High-k gate dielectric layer 114 may be formed on substrate 100 using a conventional deposition method, e.g., a conventional chemical vapor deposition (“CVD”), low pressure CVD, or physical vapor deposition (“PVD”) process. Preferably, a conventional atomic layer CVD process is used. In such a process, a metal oxide precursor (e.g., a metal chloride) and steam may be fed at selected flow rates into a CVD reactor, which is then operated at a selected temperature and pressure to generate an atomically smooth interface between substrate 100 and high-k gate dielectric layer 114. The CVD reactor should be operated long enough to form a layer with the desired thickness. In most applications, high-k gate dielectric layer 114 should be less than about 60 angstroms thick, and more preferably between about 5 angstroms and about 40 angstroms thick.
As shown in
To remove impurities from that layer and to increase that layer's oxygen content, a wet chemical treatment may be applied to high-k gate dielectric layer 114. Such a wet chemical treatment may comprise exposing high-k gate dielectric layer 114 to a solution that comprises hydrogen peroxide at a sufficient temperature for a sufficient time to remove impurities from high-k gate dielectric layer 114 and to increase the oxygen content of high-k gate dielectric layer 114. The appropriate time and temperature at which high-k gate dielectric layer 114 is exposed may depend upon the desired thickness and other properties for high-k gate dielectric layer 114.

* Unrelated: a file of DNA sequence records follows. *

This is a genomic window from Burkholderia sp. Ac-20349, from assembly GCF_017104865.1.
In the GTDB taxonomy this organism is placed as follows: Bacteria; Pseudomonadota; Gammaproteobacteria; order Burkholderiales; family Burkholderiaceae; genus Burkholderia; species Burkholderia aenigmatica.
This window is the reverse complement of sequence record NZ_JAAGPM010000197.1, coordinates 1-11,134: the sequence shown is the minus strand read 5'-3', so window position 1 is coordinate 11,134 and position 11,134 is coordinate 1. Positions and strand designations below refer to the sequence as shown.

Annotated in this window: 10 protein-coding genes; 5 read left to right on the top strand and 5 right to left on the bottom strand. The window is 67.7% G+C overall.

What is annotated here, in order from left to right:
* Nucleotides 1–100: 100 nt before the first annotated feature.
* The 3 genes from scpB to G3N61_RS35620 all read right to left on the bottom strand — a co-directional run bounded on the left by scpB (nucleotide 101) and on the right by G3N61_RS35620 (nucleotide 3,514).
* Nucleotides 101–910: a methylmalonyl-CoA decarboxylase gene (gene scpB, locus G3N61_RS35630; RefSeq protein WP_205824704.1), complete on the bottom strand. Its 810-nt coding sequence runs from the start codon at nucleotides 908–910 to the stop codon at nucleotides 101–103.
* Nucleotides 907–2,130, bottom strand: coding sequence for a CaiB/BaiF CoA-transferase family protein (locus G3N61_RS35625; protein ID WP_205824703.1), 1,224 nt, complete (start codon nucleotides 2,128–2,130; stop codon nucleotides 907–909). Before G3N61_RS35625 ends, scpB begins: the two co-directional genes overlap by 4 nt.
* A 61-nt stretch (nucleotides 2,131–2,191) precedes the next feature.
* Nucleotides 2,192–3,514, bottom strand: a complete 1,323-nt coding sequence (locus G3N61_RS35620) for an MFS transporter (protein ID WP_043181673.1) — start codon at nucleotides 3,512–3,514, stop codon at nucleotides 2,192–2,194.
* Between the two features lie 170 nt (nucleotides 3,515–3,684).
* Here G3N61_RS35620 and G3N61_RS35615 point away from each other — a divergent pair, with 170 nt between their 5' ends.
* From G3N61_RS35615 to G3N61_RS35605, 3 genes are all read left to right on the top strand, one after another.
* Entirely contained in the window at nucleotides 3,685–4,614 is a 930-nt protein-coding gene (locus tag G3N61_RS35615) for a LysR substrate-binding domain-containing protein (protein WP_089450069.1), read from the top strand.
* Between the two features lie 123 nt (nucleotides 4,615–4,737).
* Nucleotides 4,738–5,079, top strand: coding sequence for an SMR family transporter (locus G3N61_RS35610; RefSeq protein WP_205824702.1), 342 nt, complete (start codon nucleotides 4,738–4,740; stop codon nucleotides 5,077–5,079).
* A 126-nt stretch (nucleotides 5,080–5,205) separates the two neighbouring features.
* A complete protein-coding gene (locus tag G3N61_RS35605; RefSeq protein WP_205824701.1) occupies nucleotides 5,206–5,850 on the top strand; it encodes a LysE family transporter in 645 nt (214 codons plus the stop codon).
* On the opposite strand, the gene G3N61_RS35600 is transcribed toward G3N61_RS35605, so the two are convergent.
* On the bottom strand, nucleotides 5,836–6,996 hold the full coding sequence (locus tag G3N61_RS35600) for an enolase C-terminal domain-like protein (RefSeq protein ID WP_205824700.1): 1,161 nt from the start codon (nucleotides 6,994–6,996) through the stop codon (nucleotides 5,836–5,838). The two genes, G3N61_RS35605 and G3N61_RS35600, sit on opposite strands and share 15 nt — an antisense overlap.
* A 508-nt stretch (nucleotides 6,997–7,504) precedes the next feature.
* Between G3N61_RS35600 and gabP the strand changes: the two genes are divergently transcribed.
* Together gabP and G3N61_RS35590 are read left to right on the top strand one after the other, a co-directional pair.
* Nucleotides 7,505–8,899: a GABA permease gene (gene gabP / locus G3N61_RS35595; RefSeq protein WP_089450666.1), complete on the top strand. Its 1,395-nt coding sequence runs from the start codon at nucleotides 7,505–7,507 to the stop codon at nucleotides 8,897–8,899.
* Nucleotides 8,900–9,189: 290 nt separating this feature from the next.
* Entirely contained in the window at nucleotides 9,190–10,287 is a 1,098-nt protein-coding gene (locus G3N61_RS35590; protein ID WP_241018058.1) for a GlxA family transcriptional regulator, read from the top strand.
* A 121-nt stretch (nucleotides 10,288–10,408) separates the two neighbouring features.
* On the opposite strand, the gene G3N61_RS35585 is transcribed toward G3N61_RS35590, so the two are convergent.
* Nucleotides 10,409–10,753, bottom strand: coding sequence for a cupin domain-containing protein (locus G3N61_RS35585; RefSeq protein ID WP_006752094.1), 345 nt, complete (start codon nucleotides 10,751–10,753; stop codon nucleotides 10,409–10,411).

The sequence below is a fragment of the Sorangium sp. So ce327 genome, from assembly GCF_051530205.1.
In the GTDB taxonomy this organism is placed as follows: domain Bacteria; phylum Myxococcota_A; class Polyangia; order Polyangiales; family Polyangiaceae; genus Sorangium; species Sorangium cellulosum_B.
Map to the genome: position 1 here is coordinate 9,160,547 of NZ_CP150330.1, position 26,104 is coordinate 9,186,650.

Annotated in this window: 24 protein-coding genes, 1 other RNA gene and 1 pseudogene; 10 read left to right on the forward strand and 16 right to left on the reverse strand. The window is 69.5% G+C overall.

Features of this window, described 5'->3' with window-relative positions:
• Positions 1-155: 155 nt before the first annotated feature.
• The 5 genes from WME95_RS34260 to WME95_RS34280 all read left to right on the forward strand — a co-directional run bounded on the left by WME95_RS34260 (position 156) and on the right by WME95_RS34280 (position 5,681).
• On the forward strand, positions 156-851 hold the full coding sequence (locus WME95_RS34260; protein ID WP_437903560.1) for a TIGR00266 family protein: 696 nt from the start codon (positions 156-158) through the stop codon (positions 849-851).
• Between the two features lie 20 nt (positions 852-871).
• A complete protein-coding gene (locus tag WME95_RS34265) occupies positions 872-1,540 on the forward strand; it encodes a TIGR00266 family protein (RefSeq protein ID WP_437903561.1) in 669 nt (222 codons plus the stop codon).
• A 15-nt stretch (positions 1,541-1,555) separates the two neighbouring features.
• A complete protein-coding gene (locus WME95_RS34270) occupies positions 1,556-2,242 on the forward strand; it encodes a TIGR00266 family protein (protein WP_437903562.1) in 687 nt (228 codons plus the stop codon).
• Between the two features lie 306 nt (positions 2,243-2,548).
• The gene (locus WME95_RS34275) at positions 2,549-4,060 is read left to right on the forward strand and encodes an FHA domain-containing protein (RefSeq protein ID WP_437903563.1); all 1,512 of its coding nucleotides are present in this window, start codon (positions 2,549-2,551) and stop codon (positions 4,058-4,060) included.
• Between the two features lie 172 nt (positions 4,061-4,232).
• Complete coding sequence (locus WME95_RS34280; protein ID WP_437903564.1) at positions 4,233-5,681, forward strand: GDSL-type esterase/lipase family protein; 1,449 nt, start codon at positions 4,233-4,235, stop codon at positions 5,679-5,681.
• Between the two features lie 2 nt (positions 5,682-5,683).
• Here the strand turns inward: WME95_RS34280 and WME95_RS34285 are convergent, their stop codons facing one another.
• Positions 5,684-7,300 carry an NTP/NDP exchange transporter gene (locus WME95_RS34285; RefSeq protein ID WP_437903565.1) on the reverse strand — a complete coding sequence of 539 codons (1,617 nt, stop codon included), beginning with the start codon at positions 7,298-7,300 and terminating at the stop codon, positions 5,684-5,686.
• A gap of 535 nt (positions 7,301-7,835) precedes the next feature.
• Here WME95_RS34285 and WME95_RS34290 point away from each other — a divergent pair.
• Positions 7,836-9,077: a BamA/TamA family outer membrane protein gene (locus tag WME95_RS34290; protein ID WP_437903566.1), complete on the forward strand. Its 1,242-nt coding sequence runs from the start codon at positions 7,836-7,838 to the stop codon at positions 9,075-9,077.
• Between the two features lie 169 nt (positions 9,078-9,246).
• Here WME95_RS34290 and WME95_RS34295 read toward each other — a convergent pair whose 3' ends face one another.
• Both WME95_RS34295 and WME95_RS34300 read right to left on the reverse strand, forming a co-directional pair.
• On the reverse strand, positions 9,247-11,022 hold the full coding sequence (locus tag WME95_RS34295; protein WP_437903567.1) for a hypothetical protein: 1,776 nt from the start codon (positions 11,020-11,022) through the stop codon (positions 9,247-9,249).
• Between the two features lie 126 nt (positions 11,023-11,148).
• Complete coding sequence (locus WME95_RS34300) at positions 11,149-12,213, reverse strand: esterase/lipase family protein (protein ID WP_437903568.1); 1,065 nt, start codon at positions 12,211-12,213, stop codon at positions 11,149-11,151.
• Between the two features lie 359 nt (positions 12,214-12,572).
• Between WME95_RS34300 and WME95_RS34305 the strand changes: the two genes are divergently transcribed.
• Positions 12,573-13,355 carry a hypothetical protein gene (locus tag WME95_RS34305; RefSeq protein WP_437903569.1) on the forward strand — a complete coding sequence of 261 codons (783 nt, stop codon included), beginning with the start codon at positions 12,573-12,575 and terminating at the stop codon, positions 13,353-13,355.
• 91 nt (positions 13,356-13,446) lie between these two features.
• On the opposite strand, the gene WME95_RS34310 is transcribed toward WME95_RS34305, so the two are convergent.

When high-k gate dielectric layer 114 is exposed to a hydrogen peroxide based solution, an aqueous solution that contains between about 2% and about 30% hydrogen peroxide by volume may be used. That exposure step should take place at between about 15° C. and about 40° C. for at least about one minute. In a particularly preferred embodiment, high-k gate dielectric layer 114 is exposed to an aqueous solution that contains about 6.7% H2O2 by volume for about 10 minutes at a temperature of about 25° C. During that exposure step, it may be desirable to apply sonic energy at a frequency of between about 10 KHz and about 2,000 KHz, while dissipating at between about 1 and about 10 watts/cm2. In a preferred embodiment, sonic energy may be applied at a frequency of about 1,000 KHz, while dissipating at about 5 watts/cm2.
Although not shown in
Although in some embodiments it may be desirable to form a capping layer on gate dielectric layer 114, in the illustrated embodiment, n-type metal layer 115 is formed directly on layer 114 to fill trench 113 and to generate the
Materials that may be used to form n-type metal layer 115 include: hafnium, zirconium, titanium, tantalum, aluminum, and their alloys, e.g., metal carbides that include these elements, i.e., hafnium carbide, zirconium carbide, titanium carbide, tantalum carbide, and aluminum carbide. N-type metal layer 115 may be formed on high-k gate dielectric layer 114 using well known PVD or CVD processes, e.g., conventional sputter or atomic layer CVD processes. As shown in
N-type metal layer 115 preferably serves as a metal NMOS gate electrode that has a workfunction that is between about 3.9 eV and about 4.2 eV, and that is between about 100 angstroms and about 2,000 angstroms thick, and more preferably is between about 500 angstroms and about 1,600 angstroms thick. Although